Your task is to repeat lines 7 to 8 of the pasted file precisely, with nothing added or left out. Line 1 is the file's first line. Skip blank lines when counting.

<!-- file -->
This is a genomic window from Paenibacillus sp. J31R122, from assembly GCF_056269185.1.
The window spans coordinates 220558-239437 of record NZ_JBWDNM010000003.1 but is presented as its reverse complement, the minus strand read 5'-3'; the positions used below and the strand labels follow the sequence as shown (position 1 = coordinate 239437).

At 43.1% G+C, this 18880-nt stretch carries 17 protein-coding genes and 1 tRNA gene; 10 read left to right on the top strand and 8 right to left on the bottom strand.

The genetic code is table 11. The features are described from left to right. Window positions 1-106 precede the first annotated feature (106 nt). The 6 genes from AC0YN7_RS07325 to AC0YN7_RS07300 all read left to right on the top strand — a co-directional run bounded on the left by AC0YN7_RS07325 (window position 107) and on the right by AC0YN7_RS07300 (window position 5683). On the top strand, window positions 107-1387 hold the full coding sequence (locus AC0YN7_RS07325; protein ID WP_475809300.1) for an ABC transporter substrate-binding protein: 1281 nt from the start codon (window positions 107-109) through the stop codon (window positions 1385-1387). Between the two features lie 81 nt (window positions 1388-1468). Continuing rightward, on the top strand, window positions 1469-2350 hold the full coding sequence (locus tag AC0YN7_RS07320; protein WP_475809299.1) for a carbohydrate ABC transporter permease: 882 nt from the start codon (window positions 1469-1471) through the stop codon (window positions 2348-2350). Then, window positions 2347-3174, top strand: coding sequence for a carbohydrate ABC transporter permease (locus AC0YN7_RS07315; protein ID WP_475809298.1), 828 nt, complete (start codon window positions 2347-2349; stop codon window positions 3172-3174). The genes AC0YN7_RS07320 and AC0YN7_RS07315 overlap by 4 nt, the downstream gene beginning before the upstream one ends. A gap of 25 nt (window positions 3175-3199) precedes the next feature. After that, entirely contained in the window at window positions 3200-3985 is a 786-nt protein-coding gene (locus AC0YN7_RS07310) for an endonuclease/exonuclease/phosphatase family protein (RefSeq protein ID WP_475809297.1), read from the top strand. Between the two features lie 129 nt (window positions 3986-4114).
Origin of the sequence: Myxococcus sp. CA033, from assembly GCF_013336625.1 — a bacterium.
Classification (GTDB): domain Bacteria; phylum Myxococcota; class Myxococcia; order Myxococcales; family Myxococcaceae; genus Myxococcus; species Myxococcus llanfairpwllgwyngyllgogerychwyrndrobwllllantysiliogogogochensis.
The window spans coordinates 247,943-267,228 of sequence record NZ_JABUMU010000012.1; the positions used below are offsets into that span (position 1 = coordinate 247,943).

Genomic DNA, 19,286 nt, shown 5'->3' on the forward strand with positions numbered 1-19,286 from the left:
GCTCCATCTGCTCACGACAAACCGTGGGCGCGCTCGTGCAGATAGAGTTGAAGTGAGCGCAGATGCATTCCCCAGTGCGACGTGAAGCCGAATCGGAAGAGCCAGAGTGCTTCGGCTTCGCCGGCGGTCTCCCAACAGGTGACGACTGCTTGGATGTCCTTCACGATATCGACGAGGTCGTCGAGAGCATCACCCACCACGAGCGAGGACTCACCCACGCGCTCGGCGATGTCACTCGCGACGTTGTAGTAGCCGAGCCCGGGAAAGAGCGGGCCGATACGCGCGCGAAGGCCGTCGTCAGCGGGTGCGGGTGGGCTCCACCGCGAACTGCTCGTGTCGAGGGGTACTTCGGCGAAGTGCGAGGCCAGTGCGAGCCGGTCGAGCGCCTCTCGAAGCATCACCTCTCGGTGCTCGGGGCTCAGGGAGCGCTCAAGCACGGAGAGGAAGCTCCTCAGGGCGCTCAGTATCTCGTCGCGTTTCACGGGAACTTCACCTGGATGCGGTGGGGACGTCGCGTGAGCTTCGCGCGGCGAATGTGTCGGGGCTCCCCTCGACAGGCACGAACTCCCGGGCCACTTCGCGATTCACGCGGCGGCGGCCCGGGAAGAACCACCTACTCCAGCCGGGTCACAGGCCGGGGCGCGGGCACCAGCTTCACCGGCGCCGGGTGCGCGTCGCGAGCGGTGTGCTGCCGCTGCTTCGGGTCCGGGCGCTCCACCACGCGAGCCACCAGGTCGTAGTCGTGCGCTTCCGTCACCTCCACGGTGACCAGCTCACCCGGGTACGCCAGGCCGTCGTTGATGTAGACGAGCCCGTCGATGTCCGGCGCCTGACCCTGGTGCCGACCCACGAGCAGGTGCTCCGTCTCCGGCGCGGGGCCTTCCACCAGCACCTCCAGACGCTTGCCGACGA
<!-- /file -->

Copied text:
The window spans coordinates 247,943-267,228 of sequence record NZ_JABUMU010000012.1; the positions used below are offsets into that span (position 1 = coordinate 247,943).

Genomic DNA, 19,286 nt, shown 5'->3' on the forward strand with positions numbered 1-19,286 from the left: